In her view, envi­ron­men­tal­ists who think they can work hand in hand with the ene­my are per­haps just as guilty as the pol­luters them­selves. Between [those] who rec­og­nize that cli­mate change is a pro­found threat to our eco­nom­ic and social sys­tems and there­fore deny its sci­en­tif­ic real­i­ty, and those who claim cli­mate change requires only minor tweaks to busi­ness-as-usu­al and there­fore allow them­selves to believe in its real­i­ty, it’s not clear who is more delud­ed,” she writes.

This Changes Every­thing is not with­out faults. In spite of the book’s gen­er­al clar­i­ty in iden­ti­fy­ing the source of the cli­mate cri­sis, the book suf­fers from moments of the­o­ret­i­cal fog­gi­ness. Klein seems to use the terms cap­i­tal­ism,” free mar­kets,” neolib­er­al­ism” and extrac­tivism” almost inter­change­ably. They don’t all nec­es­sar­i­ly mean the same thing. One can imag­ine a soci­ety in which pri­vate employ­ers most­ly own the means of pro­duc­tion, but are also held in check by a redis­trib­u­tive, eco­log­i­cal­ly-con­scious state.

Will this kind of social demo­c­ra­t­ic mod­el do or must we go fur­ther to save the plan­et? These sorts of ques­tions are left unanswered. 

The book’s opti­mism is one of its strengths, but at times, Klein seems to over­state the pow­er of the exist­ing cli­mate jus­tice move­ment. She refers to the planet’s dis­parate anti-fos­sil fuel strug­gles — pock­ets of oppo­si­tion to tar sands pipelines in Cana­da and min­ing projects in Greece, for instance — as Blocka­dia.” This makes sense, and the term is wel­come, since activists are ulti­mate­ly fight­ing a com­mon ene­my in the fos­sil fuel indus­try. But not every one of these local strug­gles aims for an eco­nom­i­cal­ly just, let alone anti-cap­i­tal­ist, soci­ety on the horizon. 

For exam­ple, in Feb­ru­ary, I cov­ered the now-aban­doned Blue­grass Pipeline project, a Williams Ener­gy and Board­walk joint ven­ture that would have shipped nat­ur­al gas liq­uids from the shale fields of Penn­syl­va­nia and Ohio to refiner­ies on the Gulf Coast. The pipeline was ulti­mate­ly defeat­ed by a wall of grass­roots oppo­si­tion in Ken­tucky. There were excep­tions, but over­all, the move­ment was deeply con­ser­v­a­tive. Few anti-pipeline advo­cates talked of alter­na­tive ener­gy; few­er still of an alter­na­tive eco­nom­ic mod­el. Some of the lead­ing oppo­nents includ­ed a 50-year-old thor­ough­bred train­er who lived on a 300-acre horse farm and a glob­al warm­ing-deny­ing state sen­a­tor dri­ven by a fierce loy­al­ty to pro­tect­ing pri­vate property.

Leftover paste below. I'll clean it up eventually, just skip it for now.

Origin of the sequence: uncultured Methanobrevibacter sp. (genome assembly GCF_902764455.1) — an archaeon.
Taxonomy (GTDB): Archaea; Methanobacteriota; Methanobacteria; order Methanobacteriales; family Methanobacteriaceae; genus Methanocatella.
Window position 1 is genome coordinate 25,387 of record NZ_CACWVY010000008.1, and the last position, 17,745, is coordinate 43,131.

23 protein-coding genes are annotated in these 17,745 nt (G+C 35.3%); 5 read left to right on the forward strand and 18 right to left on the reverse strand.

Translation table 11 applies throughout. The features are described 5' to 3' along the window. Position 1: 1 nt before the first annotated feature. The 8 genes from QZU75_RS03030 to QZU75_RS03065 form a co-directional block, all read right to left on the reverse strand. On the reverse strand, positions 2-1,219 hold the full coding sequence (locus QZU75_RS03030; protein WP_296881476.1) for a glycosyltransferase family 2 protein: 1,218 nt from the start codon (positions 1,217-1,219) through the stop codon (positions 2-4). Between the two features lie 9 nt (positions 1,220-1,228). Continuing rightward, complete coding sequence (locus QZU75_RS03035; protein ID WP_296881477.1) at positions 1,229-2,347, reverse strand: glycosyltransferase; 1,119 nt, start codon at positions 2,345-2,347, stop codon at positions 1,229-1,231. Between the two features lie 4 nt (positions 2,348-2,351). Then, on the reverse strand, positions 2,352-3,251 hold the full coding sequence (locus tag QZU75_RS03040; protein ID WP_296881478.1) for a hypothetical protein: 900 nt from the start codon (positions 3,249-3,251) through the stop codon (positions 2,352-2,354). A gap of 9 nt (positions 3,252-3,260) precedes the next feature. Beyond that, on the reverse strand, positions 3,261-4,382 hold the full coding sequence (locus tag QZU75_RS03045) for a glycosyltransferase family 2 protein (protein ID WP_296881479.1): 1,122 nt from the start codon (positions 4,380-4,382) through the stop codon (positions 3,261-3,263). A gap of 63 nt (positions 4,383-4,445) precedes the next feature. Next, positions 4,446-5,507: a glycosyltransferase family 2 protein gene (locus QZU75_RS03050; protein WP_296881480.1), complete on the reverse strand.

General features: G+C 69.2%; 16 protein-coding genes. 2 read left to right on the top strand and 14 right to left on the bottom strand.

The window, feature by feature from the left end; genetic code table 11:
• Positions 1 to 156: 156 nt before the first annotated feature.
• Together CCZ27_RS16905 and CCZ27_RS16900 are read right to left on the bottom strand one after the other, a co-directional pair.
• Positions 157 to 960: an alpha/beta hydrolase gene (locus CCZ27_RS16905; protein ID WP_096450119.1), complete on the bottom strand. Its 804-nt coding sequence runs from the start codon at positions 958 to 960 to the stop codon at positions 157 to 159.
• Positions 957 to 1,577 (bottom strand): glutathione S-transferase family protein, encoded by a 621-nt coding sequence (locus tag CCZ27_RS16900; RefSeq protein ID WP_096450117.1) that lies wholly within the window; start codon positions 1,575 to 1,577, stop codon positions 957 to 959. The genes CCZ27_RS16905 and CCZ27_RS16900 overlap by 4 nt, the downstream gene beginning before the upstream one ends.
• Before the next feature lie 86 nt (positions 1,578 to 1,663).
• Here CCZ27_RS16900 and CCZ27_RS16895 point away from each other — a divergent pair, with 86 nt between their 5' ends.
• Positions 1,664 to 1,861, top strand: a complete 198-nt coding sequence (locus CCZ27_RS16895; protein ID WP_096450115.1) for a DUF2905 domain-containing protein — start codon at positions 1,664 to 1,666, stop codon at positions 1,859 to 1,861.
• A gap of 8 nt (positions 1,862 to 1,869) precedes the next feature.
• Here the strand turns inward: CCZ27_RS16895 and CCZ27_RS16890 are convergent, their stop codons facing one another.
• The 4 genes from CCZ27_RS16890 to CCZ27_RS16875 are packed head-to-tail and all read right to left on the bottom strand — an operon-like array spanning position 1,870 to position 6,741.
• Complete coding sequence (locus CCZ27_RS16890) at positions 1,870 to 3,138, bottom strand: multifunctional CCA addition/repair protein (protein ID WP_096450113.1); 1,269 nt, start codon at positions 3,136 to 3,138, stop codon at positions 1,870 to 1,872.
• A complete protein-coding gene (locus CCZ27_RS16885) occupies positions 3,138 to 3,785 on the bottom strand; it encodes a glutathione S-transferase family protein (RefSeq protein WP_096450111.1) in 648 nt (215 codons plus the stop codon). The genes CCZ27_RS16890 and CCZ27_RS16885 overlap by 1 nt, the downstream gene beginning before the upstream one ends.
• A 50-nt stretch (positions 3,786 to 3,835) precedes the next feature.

Our opin­ion is they can’t get across Ken­tucky with­out using emi­nent domain,” Repub­li­can Sen. Jim­my Hig­don told me in an inter­view at the time. We just want to make sure if a landown­er says no, that no means no.”

NIM­BY-inflect­ed ele­ments con­tin­ue to haunt some of the Unit­ed States’ oth­er anti-fos­sil fuel strug­gles, such as the frack­ing bat­tles in rur­al Col­orado and New York. This is not to say that a more pro­gres­sive, more pow­er­ful Blocka­dia” is not pos­si­ble. Potent rad­i­cal­ly-mind­ed envi­ron­men­tal coali­tions are, in fact, emerg­ing across the globe. But much work remains to be done.

In her con­clu­sion, Klein ref­er­ences French psy­chi­a­trist Frantz Fanon’s Wretched of The Earth, a ground­break­ing call for nation­al lib­er­a­tion and post-colo­nial utopia. Fanon’s 1961 work is one of those exceed­ing­ly rare par­a­digm-shift­ing texts; at a time of mas­sive colo­nial upheaval and tran­si­tion, it served as a kind of intel­lec­tu­al field man­u­al for a gen­er­a­tion of rev­o­lu­tion­ar­ies grap­pling with their posi­tion in his­to­ry. This Changes Every­thing, as the self-ref­er­en­tial title sug­gests, could very well be one of those books. That will depend on the strength of the movement. 

Cole Stan­gler writes about labor and the envi­ron­ment. His report­ing has also appeared in The Nation, VICE, The New Repub­lic and Inter­na­tion­al Busi­ness Times. He lives in Paris, France. He can be reached at cole[at]inthesetimes.com. Fol­low him @colestangler.